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AFC Unity: AFC Unity's Campaign for Social Change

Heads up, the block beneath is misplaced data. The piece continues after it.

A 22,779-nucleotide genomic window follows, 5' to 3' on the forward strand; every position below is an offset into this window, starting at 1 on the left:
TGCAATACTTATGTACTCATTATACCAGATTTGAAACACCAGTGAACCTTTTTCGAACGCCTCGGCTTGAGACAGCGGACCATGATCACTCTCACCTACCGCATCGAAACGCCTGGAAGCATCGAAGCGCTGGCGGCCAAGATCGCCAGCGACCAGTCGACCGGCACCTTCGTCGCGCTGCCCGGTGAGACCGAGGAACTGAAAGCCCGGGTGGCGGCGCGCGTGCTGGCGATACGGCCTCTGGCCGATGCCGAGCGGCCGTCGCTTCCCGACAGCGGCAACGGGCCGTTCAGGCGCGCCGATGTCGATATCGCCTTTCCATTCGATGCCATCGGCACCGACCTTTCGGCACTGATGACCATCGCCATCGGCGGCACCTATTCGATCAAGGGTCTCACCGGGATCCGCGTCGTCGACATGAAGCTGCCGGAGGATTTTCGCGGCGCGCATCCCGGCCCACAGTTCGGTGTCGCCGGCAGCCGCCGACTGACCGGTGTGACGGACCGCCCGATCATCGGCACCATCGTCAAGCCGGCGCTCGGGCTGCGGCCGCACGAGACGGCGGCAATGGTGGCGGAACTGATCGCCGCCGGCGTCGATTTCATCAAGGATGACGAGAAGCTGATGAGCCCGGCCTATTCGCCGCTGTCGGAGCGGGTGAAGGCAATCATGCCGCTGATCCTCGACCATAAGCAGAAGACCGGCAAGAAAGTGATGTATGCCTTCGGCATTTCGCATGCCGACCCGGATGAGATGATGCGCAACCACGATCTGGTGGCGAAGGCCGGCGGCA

Food poverty is an issue in Britain today. It affects people right here in our own city, and the statistics are shocking. In 2010, there were three food banks in Sheffield. There are now an estimated 16, alongside other community food provision and assistance schemes, according to the Sheffield Food Strategy. There are approximately 40,000 people in Sheffield living in food poverty and over 30,000 people in Sheffield are malnourished. Trussell Trust's latest figures show there were over a million three-day emergency food supplies given to people in crisis by their network of 424 food banks in 2015-16. Compare this with the statistic that between 1April 2011 and 31 March 2012, there were128,697 three-day emergency food supplies given to people in crisis”. That is a dramatic increase. You'll hear people argue that food bank use has increased because more people know they exist. In fact, the people working at the food banks, talking to those who utilise these services, actually find it is because of reasons such as static incomes, rising living costs, low pay, underemployment and problems with welfare. Trussell Trust found that in this last year, benefit delays and changes remain the biggest causes of food bank use, accounting for 42% of all referrals (28% benefit delay and 14% changes). Low income accounts for 23% of referral causes. This is backed up by the Sheffield Food Report (2013), which stated that: “The main driver [of food poverty] is lack of income driven by low wages, unemployment, unfair access to the benefit system and poor performance by the benefit system.” Meanwhile, The Diocese of Sheffield Research (2015) found “benefit delays, errors and sanctions are cited as the main reason that people are hungry and struggling to eat.” We can't ignore the effects of food prices either, which have increased by 12% in real terms over the last five years. Highlighting these facts about food poverty, how it has increased so dramatically over the last few years, and the reasons why, is a key part of the Football for Food campaign by AFC Unity, a Sheffield-based indie women's football club and not-for-profit community organisation. As part of Football for Food, we collect food at our home games and events to distribute to local food banks via Sheffield Food Collective. We see the club as an agent for social change. We believe that as well as creating an environment based on fairness, equality, unity, anti-discrimination, anti-bullying, 100% positivity and empowerment – which are all central to shaping AFC Unity’s environment at trainings, games and club events – an alternative club should also try and change things around it as well. Our Football for Food campaign enables us to do this by raising as much food as we possibly can to help people in our city, right now. Since starting the campaign in 2015, we have collected 339kg of food at 11 events for Sheffield food banks, but we also use the club as a tool to raise awareness of the extent of, and reasons for, food poverty. Football is an incredibly popular sport, enabling us to have conversations and interactions with people we might not have had otherwise. It can be a way of breaking down boundaries between people and groups. Especially when removing the money from the game and remembering its community roots, it can be a powerful force for social change. AFC Unity received funding from the Big Lottery Fund and Freshgate Trust Foundation to expand our Football for Food campaign, which included us holding our first ever five-a-side tournament at the U-Mix Centre, where we collected 915 items, approximately 355kg of food. This is more food than we collected in 11 events since starting the campaign in 2015. We had teams from London, Bristol, Leeds and Sheffield taking part in the tournament. In total, through the expansion events we have so far collected 1,118 items of food, approximately 432kg. We will be carrying on collecting food at our home games when the season restarts in September. You can read more about AFC Unity's Football for Food campaign and events at afcunity.org. )

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